Things I Learned in the Back of a Cop Car
Today as I was attempting to drive to Hy-vee during lunch, my car thought it was a good idea to stop working. Being stuck in the middle of Cottage Grove, I did the only logical thing a freaking out, 17-year-old, female could think of. I called 911. Once the officer came and looked at my car, she let me climb in the back of her car and wait for the tow truck. As I sat in this place I thought I’d never be in, I compiled this list of things I learned.
1) People like to gawk.
Especially at those sitting in the back of cop car right outside the Jock Lot. So I experienced with several options. You can wave and act like you’re having the time of your life which in return gives you a face of confusion or laughter. The second is to slump down and look miserable and in extreme pain. This results in a sense of empathy or confusion from your onlooker. Either one is worth the pain of acknowledging you’re in the back of a cop car for the priceless face you see.
2) Wear waterproof mascara.
If you’re like me and super emotional your first reaction to realizing you’re entering the back of a cop car is to release a river of tears. Which, I won’t deny, I did. And moments like that, you hope you look like an easy, breezy, beautiful Covergirl to disguise your place of imprisonment. And runny mascara is not helping your case of attempting to seem normal.
3) The seats are not comfortable.
They are merely a hunk of plastic with little leg room. And in the dead of winter, your backside is going to be freezing even if the officer is nice enough to turn on the heat. So I’d suggest wearing layers if you plan on spending an hour and twenty minutes in the car.
4) Awkward silences.
No one likes awkward silences because, well, they’re awkward. But the worst is one with an officer. After discussing your car and why it most likely didn’t make it to the side of the road, you’ll be asked about class time you’re missing. And then you’ll move on to all of your extracurriculars in an attempt to make it seem like spending time with the cops is not a past time of yours. But then soon, you’ll run out of things to talk about and awkward awkward awkward silence shall ensue. So think about (legal) topics to discuss before you sit down.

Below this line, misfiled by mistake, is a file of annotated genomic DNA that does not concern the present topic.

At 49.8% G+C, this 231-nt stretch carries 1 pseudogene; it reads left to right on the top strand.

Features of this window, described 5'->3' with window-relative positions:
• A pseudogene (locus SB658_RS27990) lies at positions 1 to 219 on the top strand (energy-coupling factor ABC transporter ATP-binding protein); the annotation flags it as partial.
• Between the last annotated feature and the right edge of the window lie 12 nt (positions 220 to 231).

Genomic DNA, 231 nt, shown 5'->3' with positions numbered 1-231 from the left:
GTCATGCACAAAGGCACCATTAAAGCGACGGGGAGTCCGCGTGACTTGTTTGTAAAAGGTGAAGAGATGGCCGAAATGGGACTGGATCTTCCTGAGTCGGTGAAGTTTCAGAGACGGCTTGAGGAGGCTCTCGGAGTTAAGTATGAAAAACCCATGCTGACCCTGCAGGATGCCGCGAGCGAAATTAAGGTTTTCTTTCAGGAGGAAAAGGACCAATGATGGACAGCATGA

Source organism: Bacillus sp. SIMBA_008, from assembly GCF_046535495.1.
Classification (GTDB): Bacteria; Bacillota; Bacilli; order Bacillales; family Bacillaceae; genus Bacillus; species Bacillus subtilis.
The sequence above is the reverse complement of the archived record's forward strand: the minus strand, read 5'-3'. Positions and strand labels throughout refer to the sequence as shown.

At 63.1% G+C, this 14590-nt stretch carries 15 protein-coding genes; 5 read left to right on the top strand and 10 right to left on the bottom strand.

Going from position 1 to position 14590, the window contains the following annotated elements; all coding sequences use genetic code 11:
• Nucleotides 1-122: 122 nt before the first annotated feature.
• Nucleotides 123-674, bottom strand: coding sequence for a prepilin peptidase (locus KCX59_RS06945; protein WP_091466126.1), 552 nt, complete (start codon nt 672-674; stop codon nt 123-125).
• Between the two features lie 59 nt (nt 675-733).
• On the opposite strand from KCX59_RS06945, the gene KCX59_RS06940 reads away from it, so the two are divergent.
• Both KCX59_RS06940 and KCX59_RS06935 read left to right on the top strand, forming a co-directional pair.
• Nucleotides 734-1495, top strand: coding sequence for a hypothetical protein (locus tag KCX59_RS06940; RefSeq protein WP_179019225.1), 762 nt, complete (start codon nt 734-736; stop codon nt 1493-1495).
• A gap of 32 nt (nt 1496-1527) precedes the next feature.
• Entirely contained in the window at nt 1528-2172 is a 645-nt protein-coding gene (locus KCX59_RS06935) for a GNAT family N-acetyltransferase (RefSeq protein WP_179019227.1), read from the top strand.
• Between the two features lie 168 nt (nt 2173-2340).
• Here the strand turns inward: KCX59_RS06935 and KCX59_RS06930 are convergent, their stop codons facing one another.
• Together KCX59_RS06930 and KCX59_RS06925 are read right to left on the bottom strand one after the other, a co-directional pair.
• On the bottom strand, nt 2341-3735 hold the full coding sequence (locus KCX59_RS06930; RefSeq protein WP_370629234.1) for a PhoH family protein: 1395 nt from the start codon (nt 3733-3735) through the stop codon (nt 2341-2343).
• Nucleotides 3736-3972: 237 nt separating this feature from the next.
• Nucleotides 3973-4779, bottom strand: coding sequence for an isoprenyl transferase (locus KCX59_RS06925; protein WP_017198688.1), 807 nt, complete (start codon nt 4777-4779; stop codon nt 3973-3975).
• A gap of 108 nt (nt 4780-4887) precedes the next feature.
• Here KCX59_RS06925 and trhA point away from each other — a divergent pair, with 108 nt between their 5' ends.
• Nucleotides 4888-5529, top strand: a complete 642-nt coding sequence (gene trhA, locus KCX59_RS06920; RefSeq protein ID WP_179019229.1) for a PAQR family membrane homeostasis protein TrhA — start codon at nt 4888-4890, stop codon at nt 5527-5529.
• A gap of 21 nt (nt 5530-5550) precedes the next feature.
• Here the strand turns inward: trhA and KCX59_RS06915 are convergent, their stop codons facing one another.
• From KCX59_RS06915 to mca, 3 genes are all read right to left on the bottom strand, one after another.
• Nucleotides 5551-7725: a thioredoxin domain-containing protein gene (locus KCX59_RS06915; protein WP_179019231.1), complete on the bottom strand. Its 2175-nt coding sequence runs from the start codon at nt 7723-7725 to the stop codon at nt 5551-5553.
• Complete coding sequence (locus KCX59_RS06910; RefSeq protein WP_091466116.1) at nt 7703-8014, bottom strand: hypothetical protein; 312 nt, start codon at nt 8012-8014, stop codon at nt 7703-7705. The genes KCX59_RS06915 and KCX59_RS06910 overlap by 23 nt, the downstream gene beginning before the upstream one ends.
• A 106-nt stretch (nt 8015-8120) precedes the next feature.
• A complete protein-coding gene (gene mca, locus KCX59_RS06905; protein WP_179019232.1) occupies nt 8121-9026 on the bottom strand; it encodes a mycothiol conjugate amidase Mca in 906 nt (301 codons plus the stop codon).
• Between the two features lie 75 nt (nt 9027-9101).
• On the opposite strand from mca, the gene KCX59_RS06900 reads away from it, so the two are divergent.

5) The Radio.
The police radio will play the whole time while you’re in the car, so it’s a good time to catch up on the current crimes. Try not to seem too interested in the radio because that will lead to be the victim of suspicious glances and the radio will suddenly be off.
To cover up the absence of the police radio, they will turn it on to an FM station, will most likely be country. If you’re not a country fan, perhaps slip your iPod into your pocket before you’re shuffled into the back seat.
If humor is your source relief in a crisis, try to tone it down. Not everyone thinks it’s funny that your minivan is named LaFonda. And then that shall lead back to number four. And also don’t ask about current investigations that will also lead to more suspicious glares and awkward silences.
So all in all, if you don’t find spending your 5th hour in the back of a police car enticing, make sure your car works. But if you ever find yourself in such a predicament, hopefully these insights helped.
Katherine Goodwin, Business Manager
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Kitty McGurk, A&E Editor
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What worries me about this whole situation is the massive support this bill had before it went viral. The bill was almost sure to pass, despite pleas from Matt Epling’s parents, who the bill is named after, to at least not name the bill after their son, let alone pass it. Representatives shouldn’t have to be thrown under the rug by people with common sense on the internet before they realize the fault in their ideas. It’s cases like this, where blind partisan support on behalf of the either party makes it impossible for those with the ability to actually understand the legislation they are proposing and stop it, that make you really think about if our dual party system really is working the way it should.
Grant Kamin, Opinions Editor